• The novel concept and numerical characterization of a realistic metadevice that dynamically controls the optical phase of reflected light with sub-wavelength pixelation in one dimension. Based on nanomembrane technology, it consists of individually moveable metallic nanowire actuators that control the phase of reflected light by modulating the optical path length. The metadevice can provide on-demand optical wavefront shaping functionalities of diffraction gratings, beam splitters, phasegradient metasurfaces, cylindrical mirrors and mirror arrays with variable focal distance and numerical aperture without unwanted diffraction.

• The novel concept and numerical characterization of a spatial intensity modulator with sub-wavelength resolution in one dimension that combines recent advances in reconfigurable nanomembrane metamaterials and coherent all-optical control of metasurfaces. The metadevice uses nanomechanical actuation of metasurface absorber strips placed near a mirror in order to control their interaction with light from perfect absorption to negligible loss, promising a path towards dynamic beam diffraction, light focusing and holography without unwanted diffraction artefacts.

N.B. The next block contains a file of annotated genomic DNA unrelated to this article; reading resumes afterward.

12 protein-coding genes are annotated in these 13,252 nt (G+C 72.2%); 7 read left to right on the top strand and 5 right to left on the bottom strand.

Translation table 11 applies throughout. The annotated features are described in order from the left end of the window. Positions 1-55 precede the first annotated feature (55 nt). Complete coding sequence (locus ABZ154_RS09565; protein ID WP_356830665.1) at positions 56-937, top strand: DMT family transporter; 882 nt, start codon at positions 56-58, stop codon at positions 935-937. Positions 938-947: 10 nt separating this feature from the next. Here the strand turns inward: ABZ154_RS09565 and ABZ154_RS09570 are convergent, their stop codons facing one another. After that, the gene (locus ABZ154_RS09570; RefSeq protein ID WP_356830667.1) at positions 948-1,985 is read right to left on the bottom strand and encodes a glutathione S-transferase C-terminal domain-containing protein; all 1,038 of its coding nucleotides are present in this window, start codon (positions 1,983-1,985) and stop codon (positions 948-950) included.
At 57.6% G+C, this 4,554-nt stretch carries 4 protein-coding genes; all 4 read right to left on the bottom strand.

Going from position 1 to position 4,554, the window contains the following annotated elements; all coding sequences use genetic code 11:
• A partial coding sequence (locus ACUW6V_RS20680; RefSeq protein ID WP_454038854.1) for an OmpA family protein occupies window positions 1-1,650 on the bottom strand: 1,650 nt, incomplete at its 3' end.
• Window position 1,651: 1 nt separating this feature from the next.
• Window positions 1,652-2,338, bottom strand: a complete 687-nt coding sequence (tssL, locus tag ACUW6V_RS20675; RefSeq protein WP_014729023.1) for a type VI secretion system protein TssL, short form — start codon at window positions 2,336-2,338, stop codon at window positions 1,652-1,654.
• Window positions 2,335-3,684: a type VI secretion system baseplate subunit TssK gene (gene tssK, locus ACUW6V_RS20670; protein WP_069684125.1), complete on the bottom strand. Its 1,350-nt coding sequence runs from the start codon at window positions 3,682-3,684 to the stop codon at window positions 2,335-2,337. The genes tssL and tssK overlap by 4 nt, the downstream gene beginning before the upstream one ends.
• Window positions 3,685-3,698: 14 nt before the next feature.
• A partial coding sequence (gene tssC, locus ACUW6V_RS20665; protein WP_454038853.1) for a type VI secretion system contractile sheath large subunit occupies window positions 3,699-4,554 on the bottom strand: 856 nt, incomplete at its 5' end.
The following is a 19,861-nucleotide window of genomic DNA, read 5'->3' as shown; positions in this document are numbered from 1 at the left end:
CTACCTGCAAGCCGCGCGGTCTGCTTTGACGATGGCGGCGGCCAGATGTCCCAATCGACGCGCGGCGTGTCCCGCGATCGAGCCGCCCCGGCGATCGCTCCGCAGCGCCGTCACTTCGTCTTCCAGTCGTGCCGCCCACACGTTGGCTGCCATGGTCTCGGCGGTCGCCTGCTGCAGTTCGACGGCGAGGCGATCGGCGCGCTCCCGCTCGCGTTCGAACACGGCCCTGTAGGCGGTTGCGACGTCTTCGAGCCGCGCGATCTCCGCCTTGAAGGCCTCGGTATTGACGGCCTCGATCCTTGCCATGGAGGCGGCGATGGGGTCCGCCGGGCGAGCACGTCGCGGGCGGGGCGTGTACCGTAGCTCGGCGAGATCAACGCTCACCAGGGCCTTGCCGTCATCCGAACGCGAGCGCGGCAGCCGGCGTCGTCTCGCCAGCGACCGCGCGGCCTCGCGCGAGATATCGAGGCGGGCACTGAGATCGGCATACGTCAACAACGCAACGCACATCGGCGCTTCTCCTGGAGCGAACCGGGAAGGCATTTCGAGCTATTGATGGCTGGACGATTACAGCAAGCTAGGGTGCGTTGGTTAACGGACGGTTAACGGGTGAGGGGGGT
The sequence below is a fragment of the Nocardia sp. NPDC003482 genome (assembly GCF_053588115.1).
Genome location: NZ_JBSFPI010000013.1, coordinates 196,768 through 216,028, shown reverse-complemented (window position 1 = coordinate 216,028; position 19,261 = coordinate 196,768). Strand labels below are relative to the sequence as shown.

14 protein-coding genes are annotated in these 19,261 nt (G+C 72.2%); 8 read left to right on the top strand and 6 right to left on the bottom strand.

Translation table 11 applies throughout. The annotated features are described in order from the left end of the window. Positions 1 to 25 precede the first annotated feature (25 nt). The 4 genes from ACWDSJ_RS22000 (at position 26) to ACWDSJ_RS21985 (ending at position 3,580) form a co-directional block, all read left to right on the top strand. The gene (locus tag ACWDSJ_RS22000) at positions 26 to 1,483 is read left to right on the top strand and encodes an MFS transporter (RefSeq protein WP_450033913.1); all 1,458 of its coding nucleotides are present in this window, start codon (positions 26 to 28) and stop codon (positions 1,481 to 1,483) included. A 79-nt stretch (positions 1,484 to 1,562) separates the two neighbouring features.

• The experimental demonstration of a reflective light modulator, a dynamic Salisbury screen where modulation of light is achieved by moving a thin metamaterial absorber to control its interaction with the standing wave formed by the incident wave and its reflection on a mirror. Electrostatic actuation of the plasmonic metamaterial absorber’s position leads to a dynamic change of the Salisbury screen’s spectral response and 50% modulation of the reflected light intensity in the near-infrared part of the spectrum. The demonstrated approach can also be used with other metasurfaces to control the changes they impose on the polarization, intensity, phase, spectrum and directional distribution of reflected light.

In summary, dynamic control over optical properties both in time and space through addressable metamaterials enables focusing, diffraction and redirection of light on demand without unwanted diffracted beams present in commercial spatial light modulators. This work paves the way towards optical properties on demand.

Text
Final thesis - Version of Record
Available under License University of Southampton Thesis Licence.
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Published date: September 2017

Identifiers

Local EPrints ID: 416477
URI: https://eprints.soton.ac.uk/id/eprint/416477
PURE UUID: d6555452-465a-42c5-91c8-a56611acccfd
ORCID for Nikolai Zheludev: ORCID iD orcid.org/0000-0002-1013-6636

Catalogue record

Date deposited: 20 Dec 2017 17:30
Last modified: 14 Mar 2019 01:53